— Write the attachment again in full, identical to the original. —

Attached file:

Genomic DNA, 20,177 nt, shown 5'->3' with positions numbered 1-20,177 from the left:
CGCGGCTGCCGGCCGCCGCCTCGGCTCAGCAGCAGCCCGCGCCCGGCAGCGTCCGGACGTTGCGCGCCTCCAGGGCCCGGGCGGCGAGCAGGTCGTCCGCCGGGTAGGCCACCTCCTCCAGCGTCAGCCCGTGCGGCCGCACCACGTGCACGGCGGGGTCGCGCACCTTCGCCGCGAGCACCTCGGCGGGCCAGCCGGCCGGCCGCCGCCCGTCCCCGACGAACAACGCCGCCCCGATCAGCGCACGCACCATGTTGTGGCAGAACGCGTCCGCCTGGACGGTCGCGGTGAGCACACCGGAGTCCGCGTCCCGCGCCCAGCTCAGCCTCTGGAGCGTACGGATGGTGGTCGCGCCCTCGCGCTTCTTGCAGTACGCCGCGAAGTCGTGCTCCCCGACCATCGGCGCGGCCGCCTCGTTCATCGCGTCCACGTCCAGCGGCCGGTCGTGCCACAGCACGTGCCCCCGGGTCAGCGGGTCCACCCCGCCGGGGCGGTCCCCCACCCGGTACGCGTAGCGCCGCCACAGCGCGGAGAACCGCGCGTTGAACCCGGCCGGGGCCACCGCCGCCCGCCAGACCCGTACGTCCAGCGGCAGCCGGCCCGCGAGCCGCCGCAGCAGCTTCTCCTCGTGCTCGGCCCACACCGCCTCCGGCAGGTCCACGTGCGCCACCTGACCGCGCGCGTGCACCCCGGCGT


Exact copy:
Genomic DNA, 20,177 nt, shown 5'->3' with positions numbered 1-20,177 from the left:
CGCGGCTGCCGGCCGCCGCCTCGGCTCAGCAGCAGCCCGCGCCCGGCAGCGTCCGGACGTTGCGCGCCTCCAGGGCCCGGGCGGCGAGCAGGTCGTCCGCCGGGTAGGCCACCTCCTCCAGCGTCAGCCCGTGCGGCCGCACCACGTGCACGGCGGGGTCGCGCACCTTCGCCGCGAGCACCTCGGCGGGCCAGCCGGCCGGCCGCCGCCCGTCCCCGACGAACAACGCCGCCCCGATCAGCGCACGCACCATGTTGTGGCAGAACGCGTCCGCCTGGACGGTCGCGGTGAGCACACCGGAGTCCGCGTCCCGCGCCCAGCTCAGCCTCTGGAGCGTACGGATGGTGGTCGCGCCCTCGCGCTTCTTGCAGTACGCCGCGAAGTCGTGCTCCCCGACCATCGGCGCGGCCGCCTCGTTCATCGCGTCCACGTCCAGCGGCCGGTCGTGCCACAGCACGTGCCCCCGGGTCAGCGGGTCCACCCCGCCGGGGCGGTCCCCCACCCGGTACGCGTAGCGCCGCCACAGCGCGGAGAACCGCGCGTTGAACCCGGCCGGGGCCACCGCCGCCCGCCAGACCCGTACGTCCAGCGGCAGCCGGCCCGCGAGCCGCCGCAGCAGCTTCTCCTCGTGCTCGGCCCACACCGCCTCCGGCAGGTCCACGTGCGCCACCTGACCGCGCGCGTGCACCCCGGCGT